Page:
5.2. Search engines and aggregators benefit from content creators, in the sense that they generate revenue by acting as gateways to content other people produce. They do not invest in the creation of content (such as journalism). Furthermore, the most successful online business models (and the lion's share of revenues) effectively involve searching and aggregating content, rather than creating content. This results in a disincentive to create quality content, and undermines the viability of its provision.
5.3. The argument has traditionally been that search engines and aggregators provide online publishers with traffic in return for the use of our content, and this is enough to make the relationship symbiotic and equal. However, there is a vast over-supply in the market of advertising inventory, and yields have come under severe downward pressure. As a result, the value of the traffic generated by search engines and aggregators has reduced significantly.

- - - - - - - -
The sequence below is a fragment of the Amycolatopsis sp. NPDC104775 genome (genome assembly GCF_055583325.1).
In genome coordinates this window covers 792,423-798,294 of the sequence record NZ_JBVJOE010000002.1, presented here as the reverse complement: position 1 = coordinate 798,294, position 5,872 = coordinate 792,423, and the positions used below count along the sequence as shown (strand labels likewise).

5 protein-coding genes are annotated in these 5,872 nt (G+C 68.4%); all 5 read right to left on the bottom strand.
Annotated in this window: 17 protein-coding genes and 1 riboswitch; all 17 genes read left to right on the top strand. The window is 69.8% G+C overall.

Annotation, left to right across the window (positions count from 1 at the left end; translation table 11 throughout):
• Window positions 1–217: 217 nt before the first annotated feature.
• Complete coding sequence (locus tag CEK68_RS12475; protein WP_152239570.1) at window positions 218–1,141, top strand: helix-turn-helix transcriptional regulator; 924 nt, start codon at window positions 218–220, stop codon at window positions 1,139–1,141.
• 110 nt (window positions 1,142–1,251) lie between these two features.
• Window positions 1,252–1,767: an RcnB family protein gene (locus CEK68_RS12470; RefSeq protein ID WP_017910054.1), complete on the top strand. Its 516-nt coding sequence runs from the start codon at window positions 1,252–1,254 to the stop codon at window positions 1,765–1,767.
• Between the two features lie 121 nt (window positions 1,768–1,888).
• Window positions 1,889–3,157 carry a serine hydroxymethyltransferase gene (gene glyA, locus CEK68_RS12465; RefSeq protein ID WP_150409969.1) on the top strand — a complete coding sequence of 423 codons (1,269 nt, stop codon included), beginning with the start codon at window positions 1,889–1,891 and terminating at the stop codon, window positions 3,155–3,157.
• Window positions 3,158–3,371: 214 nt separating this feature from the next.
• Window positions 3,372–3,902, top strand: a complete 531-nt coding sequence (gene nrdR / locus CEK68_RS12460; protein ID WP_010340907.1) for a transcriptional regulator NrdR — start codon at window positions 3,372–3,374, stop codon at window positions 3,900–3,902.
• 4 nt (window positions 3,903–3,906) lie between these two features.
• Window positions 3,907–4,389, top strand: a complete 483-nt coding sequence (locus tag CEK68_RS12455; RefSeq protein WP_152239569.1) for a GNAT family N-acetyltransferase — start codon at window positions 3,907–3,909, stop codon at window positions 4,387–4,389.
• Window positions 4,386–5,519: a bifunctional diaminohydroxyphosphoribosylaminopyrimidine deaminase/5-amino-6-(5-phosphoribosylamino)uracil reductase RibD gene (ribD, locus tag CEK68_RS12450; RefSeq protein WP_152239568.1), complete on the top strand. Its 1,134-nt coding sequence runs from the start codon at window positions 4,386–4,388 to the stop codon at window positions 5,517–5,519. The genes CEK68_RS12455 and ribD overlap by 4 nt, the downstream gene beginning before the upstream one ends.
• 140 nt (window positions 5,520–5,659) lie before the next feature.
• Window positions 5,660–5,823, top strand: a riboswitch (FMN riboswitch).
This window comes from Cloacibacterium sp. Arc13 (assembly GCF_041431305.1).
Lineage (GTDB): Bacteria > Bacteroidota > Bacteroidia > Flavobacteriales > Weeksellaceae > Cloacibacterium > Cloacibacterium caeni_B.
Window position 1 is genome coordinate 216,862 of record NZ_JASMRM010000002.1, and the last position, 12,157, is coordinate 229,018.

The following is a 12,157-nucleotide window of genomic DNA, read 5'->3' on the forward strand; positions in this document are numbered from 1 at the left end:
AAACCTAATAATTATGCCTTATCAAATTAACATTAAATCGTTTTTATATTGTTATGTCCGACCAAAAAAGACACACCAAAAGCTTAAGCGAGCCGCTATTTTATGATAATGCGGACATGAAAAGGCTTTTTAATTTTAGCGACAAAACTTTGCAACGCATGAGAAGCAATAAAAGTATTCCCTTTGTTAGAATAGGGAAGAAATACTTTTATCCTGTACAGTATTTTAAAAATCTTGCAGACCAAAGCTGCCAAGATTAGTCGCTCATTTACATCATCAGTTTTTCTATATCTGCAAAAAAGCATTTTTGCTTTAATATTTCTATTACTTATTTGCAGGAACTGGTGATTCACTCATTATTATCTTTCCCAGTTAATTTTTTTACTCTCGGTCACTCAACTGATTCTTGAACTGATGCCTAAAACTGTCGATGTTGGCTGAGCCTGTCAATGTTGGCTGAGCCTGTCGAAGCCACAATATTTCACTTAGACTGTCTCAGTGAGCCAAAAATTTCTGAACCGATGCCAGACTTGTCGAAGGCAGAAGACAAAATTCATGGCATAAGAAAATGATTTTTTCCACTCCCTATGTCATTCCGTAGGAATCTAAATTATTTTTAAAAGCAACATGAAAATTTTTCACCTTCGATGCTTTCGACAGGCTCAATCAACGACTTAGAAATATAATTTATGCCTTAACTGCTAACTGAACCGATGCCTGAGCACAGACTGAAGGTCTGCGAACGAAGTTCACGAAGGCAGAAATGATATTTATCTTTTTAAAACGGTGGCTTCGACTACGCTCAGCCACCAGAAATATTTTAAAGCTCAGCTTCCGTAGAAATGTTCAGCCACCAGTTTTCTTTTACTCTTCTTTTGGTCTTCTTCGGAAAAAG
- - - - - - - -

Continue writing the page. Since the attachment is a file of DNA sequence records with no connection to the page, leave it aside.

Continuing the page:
5.4. This is happening at a time of broader concerns about the viability of the business model for quality online content. This applies to both the regional and national press. As is well-documented, classified advertising revenues have already moved away from local and regional publishers to a significant degree. As it stands, it is hard to believe that display advertising alone will be able to fund a healthy plurality of quality online content. Furthermore, there remains no viable model for players such as GMG to take revenue directly from consumers in return for content – not least because of the vast quantities of free content the BBC publishes on bbc.co.uk.
5.5. It is not realistically open to content providers simply to exit the search market and remove their content as a way of objecting to the nature of the relationship – due the presence of a single, dominant player in the market: Google. Even if content providers decided to object, they have no effective sanction because there is no alternative route to market. Content creators cannot simply remove their content from the dominant player because the damage to their business would be significant. As such, this increasingly appears to be an issue that requires examination from the point of view of competition law principles.